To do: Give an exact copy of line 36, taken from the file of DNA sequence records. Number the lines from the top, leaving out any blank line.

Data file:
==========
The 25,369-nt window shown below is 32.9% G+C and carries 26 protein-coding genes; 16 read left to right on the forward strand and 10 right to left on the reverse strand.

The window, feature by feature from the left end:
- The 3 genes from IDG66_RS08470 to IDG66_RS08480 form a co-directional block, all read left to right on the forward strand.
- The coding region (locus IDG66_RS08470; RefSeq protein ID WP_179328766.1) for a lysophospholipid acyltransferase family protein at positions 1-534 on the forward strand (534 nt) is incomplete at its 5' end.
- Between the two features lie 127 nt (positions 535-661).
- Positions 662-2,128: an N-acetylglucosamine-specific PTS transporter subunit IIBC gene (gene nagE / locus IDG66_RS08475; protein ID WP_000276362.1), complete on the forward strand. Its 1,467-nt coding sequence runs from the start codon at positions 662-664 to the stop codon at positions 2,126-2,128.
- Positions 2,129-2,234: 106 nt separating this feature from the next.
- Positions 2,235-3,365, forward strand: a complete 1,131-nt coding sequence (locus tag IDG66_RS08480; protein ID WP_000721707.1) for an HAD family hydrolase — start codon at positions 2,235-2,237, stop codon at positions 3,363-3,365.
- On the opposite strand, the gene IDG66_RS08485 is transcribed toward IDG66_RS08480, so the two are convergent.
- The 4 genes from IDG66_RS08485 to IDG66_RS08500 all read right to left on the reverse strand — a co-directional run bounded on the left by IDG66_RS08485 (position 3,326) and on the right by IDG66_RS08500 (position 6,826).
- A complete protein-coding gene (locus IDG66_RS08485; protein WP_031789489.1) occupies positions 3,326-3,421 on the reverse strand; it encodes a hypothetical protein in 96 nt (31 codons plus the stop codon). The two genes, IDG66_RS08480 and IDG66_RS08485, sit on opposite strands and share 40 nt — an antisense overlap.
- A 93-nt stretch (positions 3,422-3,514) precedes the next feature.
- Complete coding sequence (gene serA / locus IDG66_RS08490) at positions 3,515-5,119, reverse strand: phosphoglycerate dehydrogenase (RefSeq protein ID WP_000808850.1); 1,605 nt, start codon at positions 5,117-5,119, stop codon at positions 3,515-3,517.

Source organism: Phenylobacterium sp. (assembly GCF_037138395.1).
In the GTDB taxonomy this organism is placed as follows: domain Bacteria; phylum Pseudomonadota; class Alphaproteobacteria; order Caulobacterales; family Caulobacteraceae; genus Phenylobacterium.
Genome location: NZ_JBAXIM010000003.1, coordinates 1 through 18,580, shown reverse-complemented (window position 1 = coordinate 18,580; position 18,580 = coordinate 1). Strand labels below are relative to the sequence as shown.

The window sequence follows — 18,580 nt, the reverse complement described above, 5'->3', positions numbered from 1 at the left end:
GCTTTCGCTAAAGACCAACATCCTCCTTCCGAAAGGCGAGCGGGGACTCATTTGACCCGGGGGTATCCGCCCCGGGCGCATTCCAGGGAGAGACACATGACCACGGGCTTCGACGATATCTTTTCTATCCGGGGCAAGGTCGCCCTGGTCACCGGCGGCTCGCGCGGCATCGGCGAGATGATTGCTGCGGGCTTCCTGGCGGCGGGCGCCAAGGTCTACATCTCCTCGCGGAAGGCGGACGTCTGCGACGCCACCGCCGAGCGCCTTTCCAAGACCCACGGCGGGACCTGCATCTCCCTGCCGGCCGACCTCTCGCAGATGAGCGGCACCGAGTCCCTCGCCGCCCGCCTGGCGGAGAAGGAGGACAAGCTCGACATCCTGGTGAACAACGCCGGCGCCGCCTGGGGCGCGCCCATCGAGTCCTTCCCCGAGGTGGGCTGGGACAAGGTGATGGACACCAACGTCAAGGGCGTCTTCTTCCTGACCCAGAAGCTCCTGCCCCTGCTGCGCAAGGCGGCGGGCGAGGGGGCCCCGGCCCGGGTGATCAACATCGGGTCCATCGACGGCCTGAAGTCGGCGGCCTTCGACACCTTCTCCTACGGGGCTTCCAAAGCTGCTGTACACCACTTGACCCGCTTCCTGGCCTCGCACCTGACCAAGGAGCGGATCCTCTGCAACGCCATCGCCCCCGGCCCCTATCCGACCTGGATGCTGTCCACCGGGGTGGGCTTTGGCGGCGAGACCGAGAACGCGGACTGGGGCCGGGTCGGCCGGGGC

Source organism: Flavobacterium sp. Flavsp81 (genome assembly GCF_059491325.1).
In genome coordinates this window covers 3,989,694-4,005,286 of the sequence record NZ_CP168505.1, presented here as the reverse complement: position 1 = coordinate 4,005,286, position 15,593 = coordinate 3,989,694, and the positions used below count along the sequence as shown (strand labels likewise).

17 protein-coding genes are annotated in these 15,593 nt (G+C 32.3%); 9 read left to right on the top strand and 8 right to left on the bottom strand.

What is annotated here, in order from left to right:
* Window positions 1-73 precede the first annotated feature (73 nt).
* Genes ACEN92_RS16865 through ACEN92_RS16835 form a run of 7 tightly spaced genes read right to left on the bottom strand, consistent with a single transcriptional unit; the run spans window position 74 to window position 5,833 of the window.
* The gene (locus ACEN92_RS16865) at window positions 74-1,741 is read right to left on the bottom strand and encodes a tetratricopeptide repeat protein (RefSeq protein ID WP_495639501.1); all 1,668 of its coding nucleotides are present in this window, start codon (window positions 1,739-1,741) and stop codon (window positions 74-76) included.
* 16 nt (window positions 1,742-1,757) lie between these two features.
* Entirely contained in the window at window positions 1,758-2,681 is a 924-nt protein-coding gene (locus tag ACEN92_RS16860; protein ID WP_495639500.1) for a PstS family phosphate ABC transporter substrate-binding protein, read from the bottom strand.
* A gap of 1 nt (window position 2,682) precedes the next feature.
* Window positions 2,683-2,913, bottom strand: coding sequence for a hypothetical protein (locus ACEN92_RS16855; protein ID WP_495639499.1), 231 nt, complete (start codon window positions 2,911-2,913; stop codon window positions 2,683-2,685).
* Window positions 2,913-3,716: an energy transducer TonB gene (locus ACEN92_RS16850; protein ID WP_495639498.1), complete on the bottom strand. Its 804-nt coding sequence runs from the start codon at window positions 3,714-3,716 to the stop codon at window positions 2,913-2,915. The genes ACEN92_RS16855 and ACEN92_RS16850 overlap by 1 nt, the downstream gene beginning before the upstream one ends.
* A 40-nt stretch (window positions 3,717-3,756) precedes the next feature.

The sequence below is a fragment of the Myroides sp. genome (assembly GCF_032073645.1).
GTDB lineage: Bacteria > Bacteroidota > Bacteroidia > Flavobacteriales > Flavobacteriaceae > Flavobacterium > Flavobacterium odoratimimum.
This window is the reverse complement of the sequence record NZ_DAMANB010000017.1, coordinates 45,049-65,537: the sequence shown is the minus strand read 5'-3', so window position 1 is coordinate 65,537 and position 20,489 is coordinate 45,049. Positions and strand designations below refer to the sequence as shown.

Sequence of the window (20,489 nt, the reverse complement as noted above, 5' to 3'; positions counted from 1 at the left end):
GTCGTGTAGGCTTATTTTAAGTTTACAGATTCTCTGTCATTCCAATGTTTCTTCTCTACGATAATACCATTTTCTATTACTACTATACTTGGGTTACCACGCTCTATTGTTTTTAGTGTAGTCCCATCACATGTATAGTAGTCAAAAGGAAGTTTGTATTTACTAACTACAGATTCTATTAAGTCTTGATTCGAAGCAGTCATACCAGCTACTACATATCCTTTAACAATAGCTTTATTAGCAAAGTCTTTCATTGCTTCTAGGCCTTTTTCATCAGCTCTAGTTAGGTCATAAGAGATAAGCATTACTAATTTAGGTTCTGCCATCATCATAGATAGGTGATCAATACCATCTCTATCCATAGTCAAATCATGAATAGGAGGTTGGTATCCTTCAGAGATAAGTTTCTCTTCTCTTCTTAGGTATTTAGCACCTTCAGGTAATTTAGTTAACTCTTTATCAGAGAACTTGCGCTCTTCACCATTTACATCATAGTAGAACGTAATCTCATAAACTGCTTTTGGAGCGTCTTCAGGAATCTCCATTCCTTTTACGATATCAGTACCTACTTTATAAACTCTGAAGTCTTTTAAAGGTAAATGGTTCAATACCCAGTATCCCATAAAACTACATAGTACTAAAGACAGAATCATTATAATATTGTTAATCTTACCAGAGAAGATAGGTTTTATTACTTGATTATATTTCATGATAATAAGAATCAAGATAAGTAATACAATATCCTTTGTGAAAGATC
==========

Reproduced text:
GTCGTGTAGGCTTATTTTAAGTTTACAGATTCTCTGTCATTCCAATGTTTCTTCTCTACGATAATACCATTTTCTATTACTACTATACTTGGGTTACCACGCTCTATTGTTTTTAGTGTAGTCCCATCACATGTATAGTAGTCAAAAGGAAGTTTGTATTTACTAACTACAGATTCTATTAAGTCTTGATTCGAAGCAGTCATACCAGCTACTACATATCCTTTAACAATAGCTTTATTAGCAAAGTCTTTCATTGCTTCTAGGCCTTTTTCATCAGCTCTAGTTAGGTCATAAGAGATAAGCATTACTAATTTAGGTTCTGCCATCATCATAGATAGGTGATCAATACCATCTCTATCCATAGTCAAATCATGAATAGGAGGTTGGTATCCTTCAGAGATAAGTTTCTCTTCTCTTCTTAGGTATTTAGCACCTTCAGGTAATTTAGTTAACTCTTTATCAGAGAACTTGCGCTCTTCACCATTTACATCATAGTAGAACGTAATCTCATAAACTGCTTTTGGAGCGTCTTCAGGAATCTCCATTCCTTTTACGATATCAGTACCTACTTTATAAACTCTGAAGTCTTTTAAAGGTAAATGGTTCAATACCCAGTATCCCATAAAACTACATAGTACTAAAGACAGAATCATTATAATATTGTTAATCTTACCAGAGAAGATAGGTTTTATTACTTGATTATATTTCATGATAATAAGAATCAAGATAAGTAATACAATATCCTTTGTGAAAGATC